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Poster communications

Floods, landslides and short-term meandering bedrock river dynamics

Abstract : Actively incising bedrock meanders are an ubiquitous feature of mountain belts, but the mechanisms leading to their formation and evolution are still poorly understood. As for straight bedrock rivers, we expect the combination of stochastic discharge, sediment supply and river transport capacity to play a key role in the partitioning between vertical and lateral incision. But the sinuous planform geometry yields localized high rates of outer bank incision driving localized hillslope mass wasting processes. The resulting deposits may alter patterns of sedimentation and incision leading to a strongly coupled channel-hillslope system. We aim at better understanding this coupling following two approaches : a detailed quantification of channel response to individual floods and mass-wasting events using Terrestrial Laser Scanner surveys and recent historical data; and the integration of this short-term dynamics at longer-timescales through numerical modelling. In particular, we note that many of these rivers exhibits numerous strath terraces abandoned in their inner bend documenting an evolution which is not purely continuous but rather punctuated by rapid changes in the balance between vertical and lateral erosion. Whether these changes can be tied to specific extreme events (floods, landslides, major earthquakes…) or an intrinsic instability is a key question to better understand bedrock meandering dynamics. It also has potentially important implications for the reconstruction of paleo-extremes from dated terraces or for the management of infrastructures located near actively migrating meandering bedrock rivers. This presentation focuses on the use of Terrestrial Laser Scanner to investigate the spatio-temporal patterns of bank erosion in the Rangitikei river (New-Zealand) over 3 years. The Rangitikei river is incising weakly consolidated mudstone at an average rate of 5 mm/yr since 15 kyr and has developed a very sinuous meandering pattern with several cut-off bedrock meanders. Lateral undercutting of 100 m high cliffs generates failures of up to hundred of meters. Alluvial material consists of coarse resistant material (D50 ~ 20 cm) sourced from upstream, and large boulders locally derived from rockfalls. Bedrock exposure is rare on the bed but shows that abrasion, weathering by wetting-drying cycles and plucking are important bank erosion mechanisms. Six TLS surveys were performed at bi-monthly to yearly intervals with a Leica Scanstation 2 in 4 reaches of variable planform curvature. Survey length varies from 300 m to 1200 m and point spacing from 5 mm to 5 cm. We developed field techniques and post-processing tools allowing to detect down to 5 mm change between surveys. These data were augmented by aerial photographs illustrating the decadal dynamics of these rivers, and bathymetric surveys. TLS data show how even cliff failure events of moderate size can significantly alter the pattern of inner and outer bank erosion. We also document complex phases of inner bar deposition and erosion after floods of different magnitude. Overall, these data highlight the importance and episodic nature of the coupling between channel migration and hillslope mass wasting.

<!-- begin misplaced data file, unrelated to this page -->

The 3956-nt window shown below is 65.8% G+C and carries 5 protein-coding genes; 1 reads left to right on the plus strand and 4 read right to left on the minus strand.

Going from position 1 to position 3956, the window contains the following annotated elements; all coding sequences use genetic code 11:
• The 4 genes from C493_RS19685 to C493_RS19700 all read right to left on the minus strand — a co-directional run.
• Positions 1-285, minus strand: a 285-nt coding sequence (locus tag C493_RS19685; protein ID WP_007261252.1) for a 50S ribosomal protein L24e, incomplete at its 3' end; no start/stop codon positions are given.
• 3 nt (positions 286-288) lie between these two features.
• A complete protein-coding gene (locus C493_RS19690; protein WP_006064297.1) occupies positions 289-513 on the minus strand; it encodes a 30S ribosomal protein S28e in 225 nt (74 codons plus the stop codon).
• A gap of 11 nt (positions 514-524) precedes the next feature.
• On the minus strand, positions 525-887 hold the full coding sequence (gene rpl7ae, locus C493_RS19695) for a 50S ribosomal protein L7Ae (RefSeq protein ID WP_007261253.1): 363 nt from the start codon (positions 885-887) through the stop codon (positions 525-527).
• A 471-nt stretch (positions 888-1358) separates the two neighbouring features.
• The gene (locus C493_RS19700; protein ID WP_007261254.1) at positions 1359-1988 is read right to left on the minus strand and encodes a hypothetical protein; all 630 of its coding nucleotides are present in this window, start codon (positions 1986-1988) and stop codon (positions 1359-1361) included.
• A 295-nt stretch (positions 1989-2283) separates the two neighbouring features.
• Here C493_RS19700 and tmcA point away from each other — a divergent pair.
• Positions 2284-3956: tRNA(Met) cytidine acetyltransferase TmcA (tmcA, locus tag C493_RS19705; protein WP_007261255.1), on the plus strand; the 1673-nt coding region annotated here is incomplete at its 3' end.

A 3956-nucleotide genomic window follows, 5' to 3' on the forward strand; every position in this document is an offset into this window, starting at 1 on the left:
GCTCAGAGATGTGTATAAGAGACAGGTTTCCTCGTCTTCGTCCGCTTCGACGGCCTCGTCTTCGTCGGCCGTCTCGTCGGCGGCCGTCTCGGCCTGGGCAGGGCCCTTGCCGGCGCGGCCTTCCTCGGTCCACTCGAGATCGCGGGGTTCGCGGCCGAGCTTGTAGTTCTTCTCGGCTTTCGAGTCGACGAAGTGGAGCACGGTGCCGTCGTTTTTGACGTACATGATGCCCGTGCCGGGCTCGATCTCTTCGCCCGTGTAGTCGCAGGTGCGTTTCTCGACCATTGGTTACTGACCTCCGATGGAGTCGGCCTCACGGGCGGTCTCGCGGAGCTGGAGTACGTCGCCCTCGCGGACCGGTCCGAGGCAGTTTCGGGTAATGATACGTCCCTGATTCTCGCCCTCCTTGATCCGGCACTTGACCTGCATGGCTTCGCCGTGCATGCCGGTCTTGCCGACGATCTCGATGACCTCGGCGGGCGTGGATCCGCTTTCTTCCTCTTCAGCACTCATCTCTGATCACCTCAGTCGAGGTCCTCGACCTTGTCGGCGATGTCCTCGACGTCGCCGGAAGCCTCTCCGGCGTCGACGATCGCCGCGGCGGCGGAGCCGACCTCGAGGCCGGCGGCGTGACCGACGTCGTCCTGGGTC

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Poster communications
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Contributor : Isabelle Dubigeon <>
Submitted on : Wednesday, March 4, 2015 - 9:59:27 AM
Last modification on : Tuesday, December 3, 2019 - 5:04:12 PM


  • HAL Id : insu-01122505, version 1



Dimitri Lague, Stéphane Bonnet, Timothy Davies, Philippe Davy. Floods, landslides and short-term meandering bedrock river dynamics. AGU Fall Meeting 2012, Dec 2012, San Francisco, United States. pp.EP51C-1002, 2012. ⟨insu-01122505⟩



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